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Mass Effect, Mass Effect Andromeda, Mass Effect: Andromeda Could have Learned a lot from Zelda: Breath of the Wild

Mass Effect: Andromeda is a good game. I say that as someone who wrote over 2000 words about everything that the game did wrong in our review. It has problems, and some of them are deep and very troubling, especially for a series that is…..

Mass Effect: Andromeda Could have Learned a lot from Zelda: Breath of the Wild

by | @Konman72 | on March 21, 2017

Mass Effect: Andromeda is a good game. I say that as someone who wrote over 2000 words about everything that the game did wrong in our review. It has problems, and some of them are deep and very troubling, especially for a series that is held in such high regard. Still, it does many things very well. One thing that did linger in my head as I played the open world space exploration parts of the game was that it came out just a couple of weeks too late. While Mass Effect: Andromeda waited, Zelda: Breath of the Wild and Horizon: Zero Dawn swooped in and changed the genre.

It’s silly to expect Andromeda to have kept up with the innovations of these games, they came out literally weeks before it arrived, and it took years of dedicated development time to get Mass Effect: Andromeda onto store shelves. That’s not my point, I’m not saying it is outdated or antiquated…but it does sort of feel that way sometimes as you play it, especially if you just came off of Zelda, as I had.

Horizon: Zero Dawn also introduced a lot of innovations to the genre, though due to the time it takes to complete these sorts of games, I haven’t played it enough to comment fully. Instead I’d like to focus on the things that Breath of the Wild did right, and where they make Mass Effect: Andromeda feel wrong.

There had been some inklings in my many hours with Andromeda that it had lagged behind the innovations made by its contemporaries. Little things popped up, such as a lack of interesting surprises, or an overall lack of freedom that I had felt in Breath of the Wild. One moment solidified these feelings though.

While exploring one of Mass Effect: Andromeda’s large, open-world environments I saw that my objective was on the other side of a mountain. I could go around, but I’m a gamer, so you know that’s not what I tried to do. Instead I wanted to go up and over, which would also drive me past a very large tower-like building.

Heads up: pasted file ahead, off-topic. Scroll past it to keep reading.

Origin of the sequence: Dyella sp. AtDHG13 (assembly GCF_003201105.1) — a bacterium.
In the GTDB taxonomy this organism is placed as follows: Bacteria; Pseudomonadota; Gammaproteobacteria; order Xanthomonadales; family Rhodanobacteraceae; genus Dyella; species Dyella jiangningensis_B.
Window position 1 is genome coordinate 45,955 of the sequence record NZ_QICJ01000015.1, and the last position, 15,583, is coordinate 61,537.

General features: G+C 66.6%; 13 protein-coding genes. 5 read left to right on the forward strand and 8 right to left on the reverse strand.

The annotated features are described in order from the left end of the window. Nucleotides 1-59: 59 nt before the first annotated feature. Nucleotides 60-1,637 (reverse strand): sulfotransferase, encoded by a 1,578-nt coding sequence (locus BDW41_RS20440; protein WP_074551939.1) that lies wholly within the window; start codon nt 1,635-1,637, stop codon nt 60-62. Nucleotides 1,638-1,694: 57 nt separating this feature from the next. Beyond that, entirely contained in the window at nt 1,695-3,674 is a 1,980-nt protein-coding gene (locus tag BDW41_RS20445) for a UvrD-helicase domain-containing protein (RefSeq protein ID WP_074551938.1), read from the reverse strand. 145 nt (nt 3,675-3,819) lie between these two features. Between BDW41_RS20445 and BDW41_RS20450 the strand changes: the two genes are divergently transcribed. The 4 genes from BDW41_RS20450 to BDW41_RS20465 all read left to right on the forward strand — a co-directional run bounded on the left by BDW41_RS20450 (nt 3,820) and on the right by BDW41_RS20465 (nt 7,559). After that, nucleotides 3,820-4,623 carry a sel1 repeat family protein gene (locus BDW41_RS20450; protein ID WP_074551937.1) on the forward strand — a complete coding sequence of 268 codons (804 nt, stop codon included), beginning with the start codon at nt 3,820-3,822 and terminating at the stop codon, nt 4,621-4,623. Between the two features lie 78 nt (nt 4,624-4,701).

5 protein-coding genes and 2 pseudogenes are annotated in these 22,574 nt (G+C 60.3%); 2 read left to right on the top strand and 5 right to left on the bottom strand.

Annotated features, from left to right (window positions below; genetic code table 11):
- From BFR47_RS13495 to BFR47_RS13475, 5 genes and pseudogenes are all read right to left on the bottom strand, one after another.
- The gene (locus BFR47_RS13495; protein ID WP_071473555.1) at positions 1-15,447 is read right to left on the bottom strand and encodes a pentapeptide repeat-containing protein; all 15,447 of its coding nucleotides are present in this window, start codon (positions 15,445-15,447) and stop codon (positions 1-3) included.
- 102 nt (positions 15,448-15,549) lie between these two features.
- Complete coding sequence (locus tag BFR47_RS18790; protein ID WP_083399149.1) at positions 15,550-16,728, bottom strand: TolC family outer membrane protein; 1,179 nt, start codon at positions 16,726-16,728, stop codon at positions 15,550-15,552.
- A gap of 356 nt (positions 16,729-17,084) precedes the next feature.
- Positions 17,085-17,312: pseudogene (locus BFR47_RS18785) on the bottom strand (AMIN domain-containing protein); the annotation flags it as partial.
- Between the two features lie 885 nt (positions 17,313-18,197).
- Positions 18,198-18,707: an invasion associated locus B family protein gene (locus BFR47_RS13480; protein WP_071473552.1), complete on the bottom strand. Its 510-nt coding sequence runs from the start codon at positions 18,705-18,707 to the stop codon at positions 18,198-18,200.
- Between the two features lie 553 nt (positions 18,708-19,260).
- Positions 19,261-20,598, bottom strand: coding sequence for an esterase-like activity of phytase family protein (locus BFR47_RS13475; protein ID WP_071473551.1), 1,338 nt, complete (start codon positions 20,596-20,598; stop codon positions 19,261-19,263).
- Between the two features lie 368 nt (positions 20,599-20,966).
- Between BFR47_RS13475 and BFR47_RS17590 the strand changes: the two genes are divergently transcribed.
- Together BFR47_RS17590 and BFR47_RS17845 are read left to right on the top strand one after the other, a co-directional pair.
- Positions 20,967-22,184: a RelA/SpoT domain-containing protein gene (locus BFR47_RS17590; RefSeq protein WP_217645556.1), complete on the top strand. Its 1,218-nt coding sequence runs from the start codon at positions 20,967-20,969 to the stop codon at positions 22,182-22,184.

Driving the Nomad, utilizing its limited boost power to move up the steep hills, I was nestled in a sort of valley that seemed like it would lead me up and to my goal. Partway up though the game stopped me. The screen faded to black, I was told that I could not enter this area, and my car was turned around and faced away from where I was trying to go earlier.

This sort of restriction isn’t too surprising, it’s been a part of “open-world” games for some time. But coming off of The Legend of Zelda: Breath of the Wild, which practically never told me “no”, it felt disorienting. I later discovered that this area was vastly more important that I thought, revisiting it later as part of a major mission. I was then upset that I hadn’t been offered the opportunity that I felt Zelda had given me; the opportunity to discover something new and deal with it however I wanted.

This feeling was then hammered home the more I explored the planets of Mass Effect: Andromeda. Littered across the land were buildings, enemy camps, and other various chances for discovery, surprises, and fun. Stopping the Nomad, taking on these enemies, and discovering nothing of note was an all too frequent occurrence throughout the game. And sure, Breath of the Wild didn’t always give you a new Shrine as a reward for taking out some Bokoblins, but it usually gave you something interesting.

Whether it’s a chest to open, a new weapon, or just a fun combat scenario, Breath of the Wild kept me interested in its world, with surprises hidden around every corner. Mass Effect: Andromeda has some amazing worlds, but after a while I began looking at them as a means to the end that is the mission objective, rather than the end unto themselves that Breath of the Wild’s Hyrule felt like.

Again, this isn’t a direct criticism of Mass Effect: Andromeda. The game delivered what it aimed to, and it fit within the confines of the genre, as it was understood during development. But perhaps people would have received the game a bit better had it released in late 2016, before the entire genre was tossed on its head and shown how true open-world exploration can be done. Hopefully the inevitable sequel that we’ll be getting from this series will learn those lessons.

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